Class Of 1964 USAF Academy

My Own Bag Experience

by Cam Coberly

Other than our “orientation ride” during our “Doolie” Summer, my first experience flying in a jet plane was completed at an air field called “Craig AFB”, a training base hacked out of the darkest jungle in south central Alabama, 80 miles west of the capital, Montgomery.

Your first flight is called the “dollar” flight. Tradition was that you gave a dollar bill to the instructor that took you “up” for your first flight. I was so excited I couldn’t eat breakfast the morning of that flight. “Yep, strong black coffee “ was all I needed to get me going.

After the safety briefing and checking out and fitting my helmet and oxygen mask, my instructor and I headed out to the flight line to find our T-37 by looking for the proper tail number. My instructor was one of the “old” guys who had just come back from having spent a year somewhere unpronounceable, in a country that was unheard of, teaching little brown, uneducated men, to fly the very same aircraft I was getting ready to launch myself in.

I felt very confident and, frankly, more than just a little bit over enthusiastic. After all, my Dad flew P-51’s, P-47’s, and a group of trainers as an advanced flight and aerial gunnery instructor during WWII. He was an F-86 pilot during Korea, where he “downed” 2 MIG-15’s. He was a plant rep to the old North American Aviation where he flew and was a test pilot in F-100’s. He was the USAF System Project Officer for the F-105 And would ultimately be the Wing Commander of the 10th TAC RECON WING, Alconbury, UK., before was promoted to BG and moved off to the Pentagon. It’s “in the blood”, right?

The first thing I discovered, after squirming into the cockpit, was that the canopy would not close unless I bent my head down, assuring that I would be a quadriplegic, if I ever had to eject, or that I could loosen my lap belt and “slump” down in the seat, assuring that I would lose my knees, during the ejection process. Knee loss seemed to be the lesser of two evils. Slumping down would also allow me to see the instrument panel, which seemed like a good idea at the time. The taxi and takeoff was exciting and happened very quickly. During the climb out I noticed that I was sweating profusely and my stomach felt as if I were in negative “G’s” half the time.

After “level off” in our assigned “acro” area , my “torture master”, I mean instructor, began a series of rapid aileron rolls followed by a steep dive that ended just before we hit a majestic Southern Yellow Pine. My stomach was left somewhere deep in the Dallas County Lake (local fishing hole) as we did a beautiful loop, followed by a magnificent Immelman, several barrel rolls, and ending with a perfect cloverleaf. Somewhere, during one of the barrel rolls, the, now more concentrated, coffee rebelled, followed by the previous night’s “Keema” (a dish provided by my next door BOQ, Pakistani classmates ), then a couple of grilled cheese sandwiches and the remnants of “ 3 over easy, please” from the Officer’s “Mess”.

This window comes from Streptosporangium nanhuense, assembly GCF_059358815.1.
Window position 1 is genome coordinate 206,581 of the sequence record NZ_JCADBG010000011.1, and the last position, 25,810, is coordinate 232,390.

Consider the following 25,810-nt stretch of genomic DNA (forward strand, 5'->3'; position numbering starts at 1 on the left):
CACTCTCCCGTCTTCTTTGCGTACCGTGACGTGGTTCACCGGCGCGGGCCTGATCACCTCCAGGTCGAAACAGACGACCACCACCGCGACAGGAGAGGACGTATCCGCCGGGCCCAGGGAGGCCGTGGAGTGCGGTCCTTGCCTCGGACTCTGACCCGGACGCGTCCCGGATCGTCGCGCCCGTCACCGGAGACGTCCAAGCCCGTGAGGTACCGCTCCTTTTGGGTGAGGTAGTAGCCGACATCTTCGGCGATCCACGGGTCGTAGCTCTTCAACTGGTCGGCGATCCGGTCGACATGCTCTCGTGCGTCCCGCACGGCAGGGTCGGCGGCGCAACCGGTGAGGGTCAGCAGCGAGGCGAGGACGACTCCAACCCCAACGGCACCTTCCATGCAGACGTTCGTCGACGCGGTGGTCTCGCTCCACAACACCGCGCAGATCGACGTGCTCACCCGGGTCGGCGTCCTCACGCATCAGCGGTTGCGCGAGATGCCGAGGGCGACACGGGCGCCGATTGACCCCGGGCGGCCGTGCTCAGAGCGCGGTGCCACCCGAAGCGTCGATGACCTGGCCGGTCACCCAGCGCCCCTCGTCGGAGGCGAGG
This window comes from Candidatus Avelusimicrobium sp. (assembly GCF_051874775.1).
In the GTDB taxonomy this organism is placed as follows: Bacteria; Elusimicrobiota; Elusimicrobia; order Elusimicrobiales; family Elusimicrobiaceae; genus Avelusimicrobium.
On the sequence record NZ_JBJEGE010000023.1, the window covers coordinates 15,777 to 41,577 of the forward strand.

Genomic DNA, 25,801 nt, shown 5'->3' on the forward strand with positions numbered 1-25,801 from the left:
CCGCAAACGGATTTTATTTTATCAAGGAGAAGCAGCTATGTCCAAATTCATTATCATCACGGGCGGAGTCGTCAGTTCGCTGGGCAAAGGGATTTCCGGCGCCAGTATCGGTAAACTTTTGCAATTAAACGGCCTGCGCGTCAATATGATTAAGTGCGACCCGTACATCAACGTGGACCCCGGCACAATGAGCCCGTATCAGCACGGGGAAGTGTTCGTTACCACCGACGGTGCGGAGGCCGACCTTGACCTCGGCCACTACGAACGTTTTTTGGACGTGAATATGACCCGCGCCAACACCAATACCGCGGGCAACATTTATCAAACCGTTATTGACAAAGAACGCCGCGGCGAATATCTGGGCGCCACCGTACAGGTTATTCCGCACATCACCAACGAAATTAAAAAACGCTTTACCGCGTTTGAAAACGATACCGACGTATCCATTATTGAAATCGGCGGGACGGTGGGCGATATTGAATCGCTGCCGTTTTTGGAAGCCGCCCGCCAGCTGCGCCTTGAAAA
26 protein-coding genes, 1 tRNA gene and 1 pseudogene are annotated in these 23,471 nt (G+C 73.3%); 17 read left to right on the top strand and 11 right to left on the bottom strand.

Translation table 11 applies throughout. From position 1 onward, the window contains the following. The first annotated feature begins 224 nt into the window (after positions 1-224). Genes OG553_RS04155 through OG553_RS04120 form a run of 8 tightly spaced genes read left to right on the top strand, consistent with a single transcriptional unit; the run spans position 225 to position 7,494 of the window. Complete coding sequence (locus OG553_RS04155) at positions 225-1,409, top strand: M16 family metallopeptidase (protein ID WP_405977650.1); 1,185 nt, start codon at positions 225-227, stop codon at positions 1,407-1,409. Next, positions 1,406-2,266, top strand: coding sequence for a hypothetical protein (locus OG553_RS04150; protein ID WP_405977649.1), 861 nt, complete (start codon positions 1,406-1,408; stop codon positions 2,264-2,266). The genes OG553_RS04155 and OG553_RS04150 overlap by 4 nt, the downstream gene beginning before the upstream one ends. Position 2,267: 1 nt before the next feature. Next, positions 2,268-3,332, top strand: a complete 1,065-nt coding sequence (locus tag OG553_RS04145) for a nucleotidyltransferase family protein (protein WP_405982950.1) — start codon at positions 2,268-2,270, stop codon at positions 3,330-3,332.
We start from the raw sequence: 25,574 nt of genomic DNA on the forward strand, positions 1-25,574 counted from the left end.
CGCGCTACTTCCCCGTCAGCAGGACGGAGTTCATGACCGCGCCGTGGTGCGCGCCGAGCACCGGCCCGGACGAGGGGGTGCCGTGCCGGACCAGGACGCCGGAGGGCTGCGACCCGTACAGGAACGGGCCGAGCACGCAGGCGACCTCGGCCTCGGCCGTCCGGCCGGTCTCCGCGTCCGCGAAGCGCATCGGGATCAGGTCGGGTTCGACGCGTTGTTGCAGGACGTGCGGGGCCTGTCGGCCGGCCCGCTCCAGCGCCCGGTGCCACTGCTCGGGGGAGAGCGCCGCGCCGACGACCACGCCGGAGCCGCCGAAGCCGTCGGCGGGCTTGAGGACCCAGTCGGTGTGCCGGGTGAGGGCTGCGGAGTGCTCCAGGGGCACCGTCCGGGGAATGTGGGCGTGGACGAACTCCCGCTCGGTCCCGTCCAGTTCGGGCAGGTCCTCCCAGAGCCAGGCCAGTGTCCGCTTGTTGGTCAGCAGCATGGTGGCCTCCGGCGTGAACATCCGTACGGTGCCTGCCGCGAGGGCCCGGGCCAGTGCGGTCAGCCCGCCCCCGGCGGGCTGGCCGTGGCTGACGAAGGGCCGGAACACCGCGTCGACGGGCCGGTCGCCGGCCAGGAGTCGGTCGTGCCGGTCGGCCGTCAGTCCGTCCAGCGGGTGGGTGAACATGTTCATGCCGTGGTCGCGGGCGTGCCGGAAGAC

The “trained killer” in the right seat, quietly chuckled as we headed back to the safety of the ground. But then at the last minute he added a “high speed” climbing “pitchout” that “pitched” the last of whatever remained in, wherever my stomach was, into my 3rd “paper bag”. Other than that, the landing was uneventful. We taxied in and after I had clumsily climbed out of the “torture machine”, he patted me on the back and said in lively, but serious voice, “now you know what you have to look forward to during the coming year”.

Over the next 13 flights I became airsick 13 consecutive times. Why didn’t I “wash-out”? Unlike most people who get sick, I could continue to fly and fly well. The flight surgeons were mystified, as were the flight instructors. I completed basic flight school(T-37) and moved on to the T-33. I never got sick or felt bad, no matter what we did, after that.

About 1/3 rd of the way through T-33 training, I was called into the flight surgeons’ office. Once there, three flight surgeons asked me some basic health questions and then put me in a “hearing” test box. They put ear phones on me and then began to “play” with the controls of the panel. My hearing was so good that I could actually hear them move a switch. They stopped the activity and told me to ignore any sounds that I heard. Shortly thereafter, things got quieter and then I began to sweat and felt sick to my stomach. With that reaction, the flight surgeons, smiled, shook hands, and finally turned off the machine. I felt better almost instantly. The Docs concluded that I was not suffering from motion sickness but was hearing a very high frequency sound generated by the turbine of the J-65 Jet engine. In other words I was hearing a lot like a dog, which goes to explain a lot about my life.

My Dad pinned my wings on in pilot training. My classmates presented me with the “GOLDEN BARF BAG” award. Yippee!

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